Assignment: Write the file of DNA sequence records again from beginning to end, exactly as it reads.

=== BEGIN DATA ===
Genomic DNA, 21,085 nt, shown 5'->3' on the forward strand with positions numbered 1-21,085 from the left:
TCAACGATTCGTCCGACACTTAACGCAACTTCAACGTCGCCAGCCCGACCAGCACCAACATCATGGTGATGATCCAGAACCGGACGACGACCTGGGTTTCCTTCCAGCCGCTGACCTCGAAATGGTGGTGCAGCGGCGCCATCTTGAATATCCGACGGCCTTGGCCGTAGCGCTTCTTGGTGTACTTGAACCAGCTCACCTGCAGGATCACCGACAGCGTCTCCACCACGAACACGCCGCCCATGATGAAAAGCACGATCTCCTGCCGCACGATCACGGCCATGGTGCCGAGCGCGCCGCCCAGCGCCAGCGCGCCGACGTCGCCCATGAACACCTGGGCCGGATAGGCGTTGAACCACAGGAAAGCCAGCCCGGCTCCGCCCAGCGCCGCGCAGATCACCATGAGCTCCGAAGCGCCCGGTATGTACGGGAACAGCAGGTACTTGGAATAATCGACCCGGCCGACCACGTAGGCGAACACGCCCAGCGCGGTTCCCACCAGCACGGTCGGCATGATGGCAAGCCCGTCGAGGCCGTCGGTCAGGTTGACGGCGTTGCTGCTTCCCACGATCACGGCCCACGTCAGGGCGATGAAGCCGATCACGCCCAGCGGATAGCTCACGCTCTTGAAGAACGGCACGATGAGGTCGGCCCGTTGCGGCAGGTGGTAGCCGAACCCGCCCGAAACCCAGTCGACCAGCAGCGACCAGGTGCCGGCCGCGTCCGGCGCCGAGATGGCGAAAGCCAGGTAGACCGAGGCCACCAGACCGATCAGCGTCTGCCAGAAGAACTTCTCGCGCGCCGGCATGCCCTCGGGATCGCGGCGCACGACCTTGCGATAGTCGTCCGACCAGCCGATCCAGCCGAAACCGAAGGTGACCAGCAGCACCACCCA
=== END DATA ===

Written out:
Genomic DNA, 21,085 nt, shown 5'->3' on the forward strand with positions numbered 1-21,085 from the left:
TCAACGATTCGTCCGACACTTAACGCAACTTCAACGTCGCCAGCCCGACCAGCACCAACATCATGGTGATGATCCAGAACCGGACGACGACCTGGGTTTCCTTCCAGCCGCTGACCTCGAAATGGTGGTGCAGCGGCGCCATCTTGAATATCCGACGGCCTTGGCCGTAGCGCTTCTTGGTGTACTTGAACCAGCTCACCTGCAGGATCACCGACAGCGTCTCCACCACGAACACGCCGCCCATGATGAAAAGCACGATCTCCTGCCGCACGATCACGGCCATGGTGCCGAGCGCGCCGCCCAGCGCCAGCGCGCCGACGTCGCCCATGAACACCTGGGCCGGATAGGCGTTGAACCACAGGAAAGCCAGCCCGGCTCCGCCCAGCGCCGCGCAGATCACCATGAGCTCCGAAGCGCCCGGTATGTACGGGAACAGCAGGTACTTGGAATAATCGACCCGGCCGACCACGTAGGCGAACACGCCCAGCGCGGTTCCCACCAGCACGGTCGGCATGATGGCAAGCCCGTCGAGGCCGTCGGTCAGGTTGACGGCGTTGCTGCTTCCCACGATCACGGCCCACGTCAGGGCGATGAAGCCGATCACGCCCAGCGGATAGCTCACGCTCTTGAAGAACGGCACGATGAGGTCGGCCCGTTGCGGCAGGTGGTAGCCGAACCCGCCCGAAACCCAGTCGACCAGCAGCGACCAGGTGCCGGCCGCGTCCGGCGCCGAGATGGCGAAAGCCAGGTAGACCGAGGCCACCAGACCGATCAGCGTCTGCCAGAAGAACTTCTCGCGCGCCGGCATGCCCTCGGGATCGCGGCGCACGACCTTGCGATAGTCGTCCGACCAGCCGATCCAGCCGAAACCGAAGGTGACCAGCAGCACCACCCA